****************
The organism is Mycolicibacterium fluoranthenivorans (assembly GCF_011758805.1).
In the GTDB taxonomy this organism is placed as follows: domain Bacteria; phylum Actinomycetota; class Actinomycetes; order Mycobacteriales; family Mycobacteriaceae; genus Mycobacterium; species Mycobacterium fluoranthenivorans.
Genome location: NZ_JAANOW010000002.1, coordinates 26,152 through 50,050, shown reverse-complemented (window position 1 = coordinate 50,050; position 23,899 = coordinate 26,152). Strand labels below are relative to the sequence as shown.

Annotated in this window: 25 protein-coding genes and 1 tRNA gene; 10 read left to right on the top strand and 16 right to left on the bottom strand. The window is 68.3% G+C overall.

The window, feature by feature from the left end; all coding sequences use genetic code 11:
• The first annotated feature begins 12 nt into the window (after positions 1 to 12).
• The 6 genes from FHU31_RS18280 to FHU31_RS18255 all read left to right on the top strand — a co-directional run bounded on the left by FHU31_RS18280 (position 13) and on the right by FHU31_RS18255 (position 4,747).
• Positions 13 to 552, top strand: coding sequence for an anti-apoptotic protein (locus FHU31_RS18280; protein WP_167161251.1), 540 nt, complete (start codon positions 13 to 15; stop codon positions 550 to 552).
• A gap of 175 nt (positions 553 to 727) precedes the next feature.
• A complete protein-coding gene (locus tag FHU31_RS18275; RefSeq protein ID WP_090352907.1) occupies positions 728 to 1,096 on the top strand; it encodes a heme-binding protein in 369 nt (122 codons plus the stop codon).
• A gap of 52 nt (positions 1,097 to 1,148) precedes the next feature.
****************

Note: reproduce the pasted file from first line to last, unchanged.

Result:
The organism is Mycolicibacterium fluoranthenivorans (assembly GCF_011758805.1).
In the GTDB taxonomy this organism is placed as follows: domain Bacteria; phylum Actinomycetota; class Actinomycetes; order Mycobacteriales; family Mycobacteriaceae; genus Mycobacterium; species Mycobacterium fluoranthenivorans.
Genome location: NZ_JAANOW010000002.1, coordinates 26,152 through 50,050, shown reverse-complemented (window position 1 = coordinate 50,050; position 23,899 = coordinate 26,152). Strand labels below are relative to the sequence as shown.

Annotated in this window: 25 protein-coding genes and 1 tRNA gene; 10 read left to right on the top strand and 16 right to left on the bottom strand. The window is 68.3% G+C overall.

The window, feature by feature from the left end; all coding sequences use genetic code 11:
• The first annotated feature begins 12 nt into the window (after positions 1 to 12).
• The 6 genes from FHU31_RS18280 to FHU31_RS18255 all read left to right on the top strand — a co-directional run bounded on the left by FHU31_RS18280 (position 13) and on the right by FHU31_RS18255 (position 4,747).
• Positions 13 to 552, top strand: coding sequence for an anti-apoptotic protein (locus FHU31_RS18280; protein WP_167161251.1), 540 nt, complete (start codon positions 13 to 15; stop codon positions 550 to 552).
• A gap of 175 nt (positions 553 to 727) precedes the next feature.
• A complete protein-coding gene (locus tag FHU31_RS18275; RefSeq protein ID WP_090352907.1) occupies positions 728 to 1,096 on the top strand; it encodes a heme-binding protein in 369 nt (122 codons plus the stop codon).
• A gap of 52 nt (positions 1,097 to 1,148) precedes the next feature.